PERI’s Gerald Epstein explains why financial institutions like the IMF promote fiscal policy that reduces investment, economic growth, and employment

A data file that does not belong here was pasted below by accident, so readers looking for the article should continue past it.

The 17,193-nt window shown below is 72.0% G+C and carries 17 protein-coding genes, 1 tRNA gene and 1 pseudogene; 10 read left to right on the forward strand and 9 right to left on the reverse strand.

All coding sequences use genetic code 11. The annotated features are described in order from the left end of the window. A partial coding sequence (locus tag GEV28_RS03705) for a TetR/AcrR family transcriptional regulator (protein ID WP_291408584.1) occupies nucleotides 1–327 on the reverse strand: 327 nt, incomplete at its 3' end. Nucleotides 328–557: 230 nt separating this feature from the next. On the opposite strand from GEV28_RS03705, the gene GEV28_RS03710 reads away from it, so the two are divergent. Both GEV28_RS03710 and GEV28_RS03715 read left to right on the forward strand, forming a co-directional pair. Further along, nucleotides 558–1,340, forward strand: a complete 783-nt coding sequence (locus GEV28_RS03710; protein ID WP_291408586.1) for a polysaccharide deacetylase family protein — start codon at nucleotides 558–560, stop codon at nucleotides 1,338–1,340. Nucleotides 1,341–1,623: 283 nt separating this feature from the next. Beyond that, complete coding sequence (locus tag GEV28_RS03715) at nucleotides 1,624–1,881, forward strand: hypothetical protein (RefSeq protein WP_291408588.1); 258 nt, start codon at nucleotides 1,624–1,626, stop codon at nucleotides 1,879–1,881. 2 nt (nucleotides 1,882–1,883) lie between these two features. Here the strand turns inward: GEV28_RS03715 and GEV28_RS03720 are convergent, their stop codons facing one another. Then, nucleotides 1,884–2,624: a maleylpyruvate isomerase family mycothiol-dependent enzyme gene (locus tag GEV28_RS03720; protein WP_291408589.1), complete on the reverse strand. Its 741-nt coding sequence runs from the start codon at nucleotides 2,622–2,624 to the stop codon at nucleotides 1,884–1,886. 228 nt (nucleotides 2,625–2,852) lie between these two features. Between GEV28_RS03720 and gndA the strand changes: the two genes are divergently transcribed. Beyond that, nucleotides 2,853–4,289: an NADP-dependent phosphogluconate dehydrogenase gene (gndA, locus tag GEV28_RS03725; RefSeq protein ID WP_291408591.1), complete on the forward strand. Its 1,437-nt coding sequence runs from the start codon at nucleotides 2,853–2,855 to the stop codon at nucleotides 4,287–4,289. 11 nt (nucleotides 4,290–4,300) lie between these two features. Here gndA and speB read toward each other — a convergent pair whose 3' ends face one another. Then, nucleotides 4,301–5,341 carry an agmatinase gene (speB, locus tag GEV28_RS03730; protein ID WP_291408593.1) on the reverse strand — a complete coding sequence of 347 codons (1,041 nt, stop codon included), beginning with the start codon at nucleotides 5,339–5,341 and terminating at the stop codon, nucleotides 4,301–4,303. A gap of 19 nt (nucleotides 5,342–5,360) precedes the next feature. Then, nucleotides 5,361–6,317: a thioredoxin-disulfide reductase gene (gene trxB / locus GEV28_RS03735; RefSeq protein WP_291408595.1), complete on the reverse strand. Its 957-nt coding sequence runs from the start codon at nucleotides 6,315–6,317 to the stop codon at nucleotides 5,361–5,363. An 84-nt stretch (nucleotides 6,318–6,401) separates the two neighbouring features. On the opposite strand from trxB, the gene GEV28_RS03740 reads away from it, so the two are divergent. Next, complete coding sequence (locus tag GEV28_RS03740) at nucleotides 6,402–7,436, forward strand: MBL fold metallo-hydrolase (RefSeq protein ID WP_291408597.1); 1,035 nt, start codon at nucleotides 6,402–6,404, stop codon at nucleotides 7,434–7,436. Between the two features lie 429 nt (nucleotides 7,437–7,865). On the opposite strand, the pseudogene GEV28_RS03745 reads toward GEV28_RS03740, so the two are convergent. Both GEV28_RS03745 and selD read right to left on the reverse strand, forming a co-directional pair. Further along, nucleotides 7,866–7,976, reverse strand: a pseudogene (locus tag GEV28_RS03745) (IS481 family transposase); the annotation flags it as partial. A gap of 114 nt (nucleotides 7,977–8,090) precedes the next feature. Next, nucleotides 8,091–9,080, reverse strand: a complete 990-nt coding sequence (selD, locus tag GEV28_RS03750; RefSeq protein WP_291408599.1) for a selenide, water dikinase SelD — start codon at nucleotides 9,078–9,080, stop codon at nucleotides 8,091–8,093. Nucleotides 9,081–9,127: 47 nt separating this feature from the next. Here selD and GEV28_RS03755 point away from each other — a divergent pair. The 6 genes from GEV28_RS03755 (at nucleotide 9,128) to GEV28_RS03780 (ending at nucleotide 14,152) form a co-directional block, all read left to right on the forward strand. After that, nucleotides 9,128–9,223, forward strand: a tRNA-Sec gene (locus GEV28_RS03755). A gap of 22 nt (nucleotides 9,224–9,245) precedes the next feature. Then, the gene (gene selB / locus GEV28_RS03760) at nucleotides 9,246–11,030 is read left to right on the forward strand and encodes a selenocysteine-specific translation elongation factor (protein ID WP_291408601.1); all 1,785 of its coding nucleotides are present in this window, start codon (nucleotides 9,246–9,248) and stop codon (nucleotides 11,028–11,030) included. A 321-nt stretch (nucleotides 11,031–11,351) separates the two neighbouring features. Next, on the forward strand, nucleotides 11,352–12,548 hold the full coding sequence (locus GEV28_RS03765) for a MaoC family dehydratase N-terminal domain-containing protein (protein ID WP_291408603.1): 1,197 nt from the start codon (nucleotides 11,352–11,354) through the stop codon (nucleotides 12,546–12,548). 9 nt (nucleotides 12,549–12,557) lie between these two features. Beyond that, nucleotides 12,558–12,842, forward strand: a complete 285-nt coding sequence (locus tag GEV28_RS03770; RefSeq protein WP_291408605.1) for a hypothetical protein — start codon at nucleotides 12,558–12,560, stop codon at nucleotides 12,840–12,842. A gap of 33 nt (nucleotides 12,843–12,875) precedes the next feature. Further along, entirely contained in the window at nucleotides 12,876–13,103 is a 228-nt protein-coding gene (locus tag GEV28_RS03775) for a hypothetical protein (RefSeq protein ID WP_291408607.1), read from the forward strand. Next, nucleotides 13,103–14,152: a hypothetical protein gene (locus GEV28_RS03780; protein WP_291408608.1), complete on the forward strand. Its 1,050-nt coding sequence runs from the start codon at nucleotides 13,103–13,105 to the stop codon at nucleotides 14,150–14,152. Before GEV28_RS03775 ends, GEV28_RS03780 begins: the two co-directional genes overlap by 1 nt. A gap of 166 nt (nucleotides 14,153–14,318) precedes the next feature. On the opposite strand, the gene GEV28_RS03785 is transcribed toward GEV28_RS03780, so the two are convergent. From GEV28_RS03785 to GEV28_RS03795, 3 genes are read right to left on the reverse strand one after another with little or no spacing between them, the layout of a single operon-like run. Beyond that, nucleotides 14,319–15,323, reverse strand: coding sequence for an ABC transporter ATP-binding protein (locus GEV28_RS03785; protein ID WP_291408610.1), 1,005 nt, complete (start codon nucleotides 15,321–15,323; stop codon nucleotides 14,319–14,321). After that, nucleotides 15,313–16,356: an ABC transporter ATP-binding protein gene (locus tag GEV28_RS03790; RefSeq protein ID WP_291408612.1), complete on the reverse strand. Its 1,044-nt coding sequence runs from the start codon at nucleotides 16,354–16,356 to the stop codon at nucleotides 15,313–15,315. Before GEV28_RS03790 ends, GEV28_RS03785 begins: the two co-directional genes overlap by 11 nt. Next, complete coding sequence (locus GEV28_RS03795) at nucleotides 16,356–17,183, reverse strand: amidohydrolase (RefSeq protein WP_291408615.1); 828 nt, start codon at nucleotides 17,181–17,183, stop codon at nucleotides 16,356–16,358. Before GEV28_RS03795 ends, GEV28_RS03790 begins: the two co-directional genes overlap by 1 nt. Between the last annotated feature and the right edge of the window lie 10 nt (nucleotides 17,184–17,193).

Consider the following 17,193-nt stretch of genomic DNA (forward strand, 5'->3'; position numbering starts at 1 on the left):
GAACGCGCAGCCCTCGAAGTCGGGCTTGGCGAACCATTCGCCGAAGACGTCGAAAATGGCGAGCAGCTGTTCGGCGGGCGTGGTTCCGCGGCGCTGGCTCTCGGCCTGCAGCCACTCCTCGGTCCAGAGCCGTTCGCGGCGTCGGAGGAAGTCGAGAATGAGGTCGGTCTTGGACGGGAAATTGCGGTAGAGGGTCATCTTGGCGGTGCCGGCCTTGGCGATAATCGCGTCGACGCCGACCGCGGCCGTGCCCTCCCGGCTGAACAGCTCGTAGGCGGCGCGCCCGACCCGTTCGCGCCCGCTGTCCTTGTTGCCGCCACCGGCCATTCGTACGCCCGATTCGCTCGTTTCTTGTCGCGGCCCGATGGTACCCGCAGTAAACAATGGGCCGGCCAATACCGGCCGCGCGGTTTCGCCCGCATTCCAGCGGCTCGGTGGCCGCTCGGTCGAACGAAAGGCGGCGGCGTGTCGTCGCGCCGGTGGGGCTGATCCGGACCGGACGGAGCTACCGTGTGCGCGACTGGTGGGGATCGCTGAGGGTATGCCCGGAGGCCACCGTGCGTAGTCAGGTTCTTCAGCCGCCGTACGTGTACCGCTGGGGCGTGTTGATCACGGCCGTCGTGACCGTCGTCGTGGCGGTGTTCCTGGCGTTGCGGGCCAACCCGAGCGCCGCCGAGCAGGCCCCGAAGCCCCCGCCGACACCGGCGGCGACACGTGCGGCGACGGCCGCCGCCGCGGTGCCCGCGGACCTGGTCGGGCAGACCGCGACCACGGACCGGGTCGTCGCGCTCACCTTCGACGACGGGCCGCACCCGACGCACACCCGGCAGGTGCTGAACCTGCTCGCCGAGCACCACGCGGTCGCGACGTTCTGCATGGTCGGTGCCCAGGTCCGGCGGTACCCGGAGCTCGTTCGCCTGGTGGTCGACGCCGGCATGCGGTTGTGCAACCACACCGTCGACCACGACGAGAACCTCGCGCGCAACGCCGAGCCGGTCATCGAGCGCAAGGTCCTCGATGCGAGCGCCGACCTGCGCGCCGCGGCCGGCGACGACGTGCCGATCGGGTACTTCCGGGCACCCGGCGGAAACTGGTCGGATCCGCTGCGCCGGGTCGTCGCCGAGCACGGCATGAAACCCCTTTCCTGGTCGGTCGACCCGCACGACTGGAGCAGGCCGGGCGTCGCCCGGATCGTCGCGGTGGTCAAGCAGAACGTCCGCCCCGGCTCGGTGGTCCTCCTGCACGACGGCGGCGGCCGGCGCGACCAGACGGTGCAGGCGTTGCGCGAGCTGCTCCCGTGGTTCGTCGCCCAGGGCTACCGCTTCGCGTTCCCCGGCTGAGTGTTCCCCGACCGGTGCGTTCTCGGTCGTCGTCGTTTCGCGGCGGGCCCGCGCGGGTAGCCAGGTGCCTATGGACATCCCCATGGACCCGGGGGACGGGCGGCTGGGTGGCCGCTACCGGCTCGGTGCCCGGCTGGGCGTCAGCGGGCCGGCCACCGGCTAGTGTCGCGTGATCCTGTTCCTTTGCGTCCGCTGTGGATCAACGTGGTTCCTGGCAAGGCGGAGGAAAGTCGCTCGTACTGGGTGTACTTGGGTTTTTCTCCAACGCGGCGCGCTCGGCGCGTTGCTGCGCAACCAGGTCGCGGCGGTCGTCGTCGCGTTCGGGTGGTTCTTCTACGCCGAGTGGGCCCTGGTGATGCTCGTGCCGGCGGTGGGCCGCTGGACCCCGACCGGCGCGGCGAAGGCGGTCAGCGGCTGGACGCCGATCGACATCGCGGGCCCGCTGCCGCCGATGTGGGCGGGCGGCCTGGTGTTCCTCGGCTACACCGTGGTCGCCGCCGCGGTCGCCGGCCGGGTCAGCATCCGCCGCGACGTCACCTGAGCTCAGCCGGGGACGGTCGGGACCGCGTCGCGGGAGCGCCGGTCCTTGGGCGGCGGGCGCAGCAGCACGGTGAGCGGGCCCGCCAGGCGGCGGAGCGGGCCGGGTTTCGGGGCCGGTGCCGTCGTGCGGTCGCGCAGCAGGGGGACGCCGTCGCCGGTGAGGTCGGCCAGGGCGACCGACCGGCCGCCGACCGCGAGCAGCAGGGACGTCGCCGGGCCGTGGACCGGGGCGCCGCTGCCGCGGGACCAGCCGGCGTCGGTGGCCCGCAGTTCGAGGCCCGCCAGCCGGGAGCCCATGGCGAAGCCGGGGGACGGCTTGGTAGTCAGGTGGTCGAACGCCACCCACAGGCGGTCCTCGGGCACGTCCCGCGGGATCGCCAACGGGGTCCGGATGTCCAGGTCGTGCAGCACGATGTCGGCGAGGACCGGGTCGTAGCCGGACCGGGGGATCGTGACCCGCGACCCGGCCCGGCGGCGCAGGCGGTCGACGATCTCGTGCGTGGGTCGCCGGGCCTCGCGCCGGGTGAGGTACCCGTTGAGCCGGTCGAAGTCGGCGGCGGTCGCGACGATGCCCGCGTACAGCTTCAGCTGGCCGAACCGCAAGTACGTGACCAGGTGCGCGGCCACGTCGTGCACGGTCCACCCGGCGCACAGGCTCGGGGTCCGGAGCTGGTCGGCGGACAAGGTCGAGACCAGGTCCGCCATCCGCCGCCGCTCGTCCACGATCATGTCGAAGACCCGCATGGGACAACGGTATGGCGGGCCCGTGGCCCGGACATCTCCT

SHARMINI PERIES: It’s the Real News Network. I’m Sharmini Peries coming to you from Baltimore. Earlier this month the IMF publication Finance and Development published an article with the title Neoliberalism Oversold, which argues the perhaps the IMF should rethink its support for neoliberalism. According to the author, neoliberalism has resulted in greater inequality and lower economic growth. It’s a remarkable admission consider that the IMF has been and continues to be the main proponent of neoliberalism in the world. But what does neoliberalism and its economic policy mean? With us to discuss the macroeconomic approach to neoliberalism is Jerry Epstein. Jerry is Professor of Economics and founding Co-Director of the Political Economy Research Institute at the University of Massachusetts, Amherst. He has recently done an interview on the topic of inflation targeting in neoliberalism where he discusses the rise of inflation targeting central bank policy where the emphasis is on very low inflation to the exclusion of other policy objectives. Jerry I thank you so much for joining us today. JERRY EPSTEIN: Thank you for having me. PERIES: So Jerry, as I mentioned, the IMF economist Jonathan Ostry published an article this month in which he questioned the wisdom of IMF emphasis on liberal economic policies. That alone is quite interesting and I’m wondering what you thought about that article? EPSTEIN: Well it’s pretty remarkable that they actually used the name neoliberalism because for decades that’s what they were implementing. But to them it was just sound economic policy. It was just efficient economics. So to actually name it as a type of economics, with a particular type of policy implications I think is a very new thing for the IMF. It’s just like an economist for decades not wanting to call our system, capitalist and use the word capitalism. Well that’s been changing too. It makes us understand that this is one among a number of different approaches. Now neoliberalism the way Jonathan Ostry and others have used it typically means free market economics. That is let the market rule. But in fact as many [inaud.] economists and political scientists have pointed out, that’s a misunderstanding as well. Because what neoliberalism really means is that the whole system including the government operates in the interests of the major corporations that are trying to dominate the market and they’re trying to get rid of any government policy or economic policy that really helps the working class and most people. So it’s a very interventionist kind of activity and not a free market activity. And the IMF as you said has been one of the dominate institutions worldwide that has been intervening around the world implementing neoliberal policies. PERIES: So let’s get to inflation targeting here. Explain to us what that is you’re tackling in these series of interviews you have done. EPSTEIN: So inflation targeting is an approach to central banking that was promoted by the IMF and many economists around the world to say that the central bank should stop intervening so much in the economy to promote employment a more equitable distribution of income, jobs, that it should have only one goal and that goal is to maintain a very low inflation rate and to use market friendly tools, mostly short term interest rates to implement that goal. The idea of course is that the free market will take care of itself. It will promote economic growth and so central banks shouldn’t get in the business of trying to allocate credit, generate more employment, just keep inflation at a very low rate. PERIES: Now, so what is a problem with that kind of inflation targeting? EPSTEIN: Well one problem is that the market economy doesn’t take care of itself. It doesn’t generate full employment by itself. So macroeconomic policy that’s just geared towards hitting a low inflation rate isn’t going to do much to promote more employment. In fact, it will have the opposite effect typically because by trying to keep inflation very low central banks typically kept real interest rates relatively high. And that tends to reduce investment, reduce economic growth, reduce employment. Now one might ask why did this IMF and other institutions promote this idea? Where did that come from? PERIES: Yea who does it benefit? EPSTEIN: Right, who does it benefit? And historically, it’s the banks and the financiers that have been enemies of inflation. They typically like interest rates being high because that generates more profits. They like inflation to be stable and low because they’re the ones who own most of the wealth. So when inflation goes up unexpectedly and it goes up too high it tends to reduce the real value of their wealth. And on the other side the poor people who tend to be debtors, they tend to benefit from unexpectedly high inflation. Why? Because if you borrow $100 to buy a car and your job pays $100 a week, all of a sudden inflation goes up and your job starts paying $200 a week, then the $100 you have to pay back for the loan has gone down in terms of your hourly wages by about half. So debtors gain from high and unexpected inflation and creditors lose. So what happened as I suggested earlier is that the major banks and particularly financiers, commercial banks, convinced the IMF and other central banks that there only goal should be to keep inflation low. That happens to help out the bankers. PERIES: So let’s focus in on what macroeconomic policy central banks could adopt as an alternative. EPSTEIN: Well what’s happened since the 1980’s and 1990’s when these ideas were really promoted, we’ve had dramatic seat change in the underlying nationalism and global economies and we’re seeing this seat change in all of the political uproar from Brexit, the economic crisis in the European Union, the economic crisis here in the United States, rise of Trump and on the other side of course the very successful campaign by Bernie Sanders and the context for all of this is the great financial crisis of 2008, which we’re still living with many of their consequences. In this context, inflation targeting which before was a dangerous kind of approach is now really an irrelevant approach. That is, the problems facing macroeconomic policies, central bank policy, fiscal policy, is how to get out of this economic crisis. How to start generating more jobs, higher wages, allocate more resources to do with the problems that we’re facing like global warming, unemployment and so forth. In that context, inflation targeting is simply a sideline and what you see is the central bankers that are trying to, in their own funny ways, deal with some of these problems. Janet Yellen, the head of the Federal Reserve and Draghi the head of the European Central Bank, they’re undertaking all kinds of experiments and economic policy and trying to justify them in terms of inflation targeting but it just doesn’t work. What they need to be doing instead is thinking about how can we directly solve the problems our economy is facing. I should point out that the central banks could in fact do a lot more but they’re very constrained because it’s the fiscal policy. The government spending, the government investment, other government policies which are putting central banks in a strait jacket. They’re not austerity which is what everybody’s fighting in Europe and we’re fighting here in the United States is making it impossible really for central banks to do the job on their own. PERIES: Alright Jerry, if you are interested of course in watching or reading the interviews where Jerry Epstein explains this further please click on the link below. This was just a promo practically in terms of the issues that he tackles in the actual interview so have a look. Thank you so much for joining us Jerry. EPSTEIN: Thank you very much. PERIES: And thank you for joining us on the Real News Network.